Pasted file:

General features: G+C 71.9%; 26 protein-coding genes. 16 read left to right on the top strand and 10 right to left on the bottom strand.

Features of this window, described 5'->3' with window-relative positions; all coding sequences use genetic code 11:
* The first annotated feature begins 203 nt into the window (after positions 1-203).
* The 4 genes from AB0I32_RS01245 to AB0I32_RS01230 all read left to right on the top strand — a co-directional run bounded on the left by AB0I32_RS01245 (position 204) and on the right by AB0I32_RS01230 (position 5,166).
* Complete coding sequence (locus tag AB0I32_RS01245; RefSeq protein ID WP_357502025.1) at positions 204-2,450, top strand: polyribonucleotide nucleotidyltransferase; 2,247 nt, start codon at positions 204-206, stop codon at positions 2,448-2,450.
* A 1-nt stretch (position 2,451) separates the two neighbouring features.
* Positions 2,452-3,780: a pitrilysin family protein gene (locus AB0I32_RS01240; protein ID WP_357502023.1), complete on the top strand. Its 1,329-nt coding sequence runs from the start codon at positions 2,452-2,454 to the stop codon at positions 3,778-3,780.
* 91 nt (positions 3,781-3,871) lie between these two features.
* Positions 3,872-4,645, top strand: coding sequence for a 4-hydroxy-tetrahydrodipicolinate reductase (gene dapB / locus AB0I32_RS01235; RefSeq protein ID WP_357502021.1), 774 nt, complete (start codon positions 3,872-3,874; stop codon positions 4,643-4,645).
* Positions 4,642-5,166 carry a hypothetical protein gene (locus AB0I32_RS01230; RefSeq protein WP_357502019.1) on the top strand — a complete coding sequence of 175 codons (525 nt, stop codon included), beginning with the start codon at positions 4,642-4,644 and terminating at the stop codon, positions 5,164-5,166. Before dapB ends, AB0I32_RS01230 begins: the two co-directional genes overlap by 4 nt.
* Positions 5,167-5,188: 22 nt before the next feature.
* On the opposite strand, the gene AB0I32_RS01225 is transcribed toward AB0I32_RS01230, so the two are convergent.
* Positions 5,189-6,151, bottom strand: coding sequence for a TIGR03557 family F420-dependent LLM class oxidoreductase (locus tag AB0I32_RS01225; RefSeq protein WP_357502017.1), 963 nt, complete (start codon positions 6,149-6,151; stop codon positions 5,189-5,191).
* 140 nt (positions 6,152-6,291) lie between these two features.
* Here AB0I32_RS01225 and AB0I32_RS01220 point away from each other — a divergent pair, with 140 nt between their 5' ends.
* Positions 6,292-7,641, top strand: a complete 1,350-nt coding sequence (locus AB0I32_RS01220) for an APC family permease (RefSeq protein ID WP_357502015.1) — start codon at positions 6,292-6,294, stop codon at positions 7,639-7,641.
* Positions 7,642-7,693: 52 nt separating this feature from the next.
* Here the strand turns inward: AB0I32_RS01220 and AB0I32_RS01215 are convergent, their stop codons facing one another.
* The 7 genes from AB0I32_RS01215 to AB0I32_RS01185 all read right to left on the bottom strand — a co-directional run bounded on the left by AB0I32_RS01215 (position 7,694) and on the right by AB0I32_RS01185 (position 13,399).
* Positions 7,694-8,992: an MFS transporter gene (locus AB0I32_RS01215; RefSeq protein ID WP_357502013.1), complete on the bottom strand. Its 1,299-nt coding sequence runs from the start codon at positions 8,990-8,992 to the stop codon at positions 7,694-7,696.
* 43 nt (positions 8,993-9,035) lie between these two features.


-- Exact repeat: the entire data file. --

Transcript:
General features: G+C 71.9%; 26 protein-coding genes. 16 read left to right on the top strand and 10 right to left on the bottom strand.

Features of this window, described 5'->3' with window-relative positions; all coding sequences use genetic code 11:
* The first annotated feature begins 203 nt into the window (after positions 1-203).
* The 4 genes from AB0I32_RS01245 to AB0I32_RS01230 all read left to right on the top strand — a co-directional run bounded on the left by AB0I32_RS01245 (position 204) and on the right by AB0I32_RS01230 (position 5,166).
* Complete coding sequence (locus tag AB0I32_RS01245; RefSeq protein ID WP_357502025.1) at positions 204-2,450, top strand: polyribonucleotide nucleotidyltransferase; 2,247 nt, start codon at positions 204-206, stop codon at positions 2,448-2,450.
* A 1-nt stretch (position 2,451) separates the two neighbouring features.
* Positions 2,452-3,780: a pitrilysin family protein gene (locus AB0I32_RS01240; protein ID WP_357502023.1), complete on the top strand. Its 1,329-nt coding sequence runs from the start codon at positions 2,452-2,454 to the stop codon at positions 3,778-3,780.
* 91 nt (positions 3,781-3,871) lie between these two features.
* Positions 3,872-4,645, top strand: coding sequence for a 4-hydroxy-tetrahydrodipicolinate reductase (gene dapB / locus AB0I32_RS01235; RefSeq protein ID WP_357502021.1), 774 nt, complete (start codon positions 3,872-3,874; stop codon positions 4,643-4,645).
* Positions 4,642-5,166 carry a hypothetical protein gene (locus AB0I32_RS01230; RefSeq protein WP_357502019.1) on the top strand — a complete coding sequence of 175 codons (525 nt, stop codon included), beginning with the start codon at positions 4,642-4,644 and terminating at the stop codon, positions 5,164-5,166. Before dapB ends, AB0I32_RS01230 begins: the two co-directional genes overlap by 4 nt.
* Positions 5,167-5,188: 22 nt before the next feature.
* On the opposite strand, the gene AB0I32_RS01225 is transcribed toward AB0I32_RS01230, so the two are convergent.
* Positions 5,189-6,151, bottom strand: coding sequence for a TIGR03557 family F420-dependent LLM class oxidoreductase (locus tag AB0I32_RS01225; RefSeq protein WP_357502017.1), 963 nt, complete (start codon positions 6,149-6,151; stop codon positions 5,189-5,191).
* 140 nt (positions 6,152-6,291) lie between these two features.
* Here AB0I32_RS01225 and AB0I32_RS01220 point away from each other — a divergent pair, with 140 nt between their 5' ends.
* Positions 6,292-7,641, top strand: a complete 1,350-nt coding sequence (locus AB0I32_RS01220) for an APC family permease (RefSeq protein ID WP_357502015.1) — start codon at positions 6,292-6,294, stop codon at positions 7,639-7,641.
* Positions 7,642-7,693: 52 nt separating this feature from the next.
* Here the strand turns inward: AB0I32_RS01220 and AB0I32_RS01215 are convergent, their stop codons facing one another.
* The 7 genes from AB0I32_RS01215 to AB0I32_RS01185 all read right to left on the bottom strand — a co-directional run bounded on the left by AB0I32_RS01215 (position 7,694) and on the right by AB0I32_RS01185 (position 13,399).
* Positions 7,694-8,992: an MFS transporter gene (locus AB0I32_RS01215; RefSeq protein ID WP_357502013.1), complete on the bottom strand. Its 1,299-nt coding sequence runs from the start codon at positions 8,990-8,992 to the stop codon at positions 7,694-7,696.
* 43 nt (positions 8,993-9,035) lie between these two features.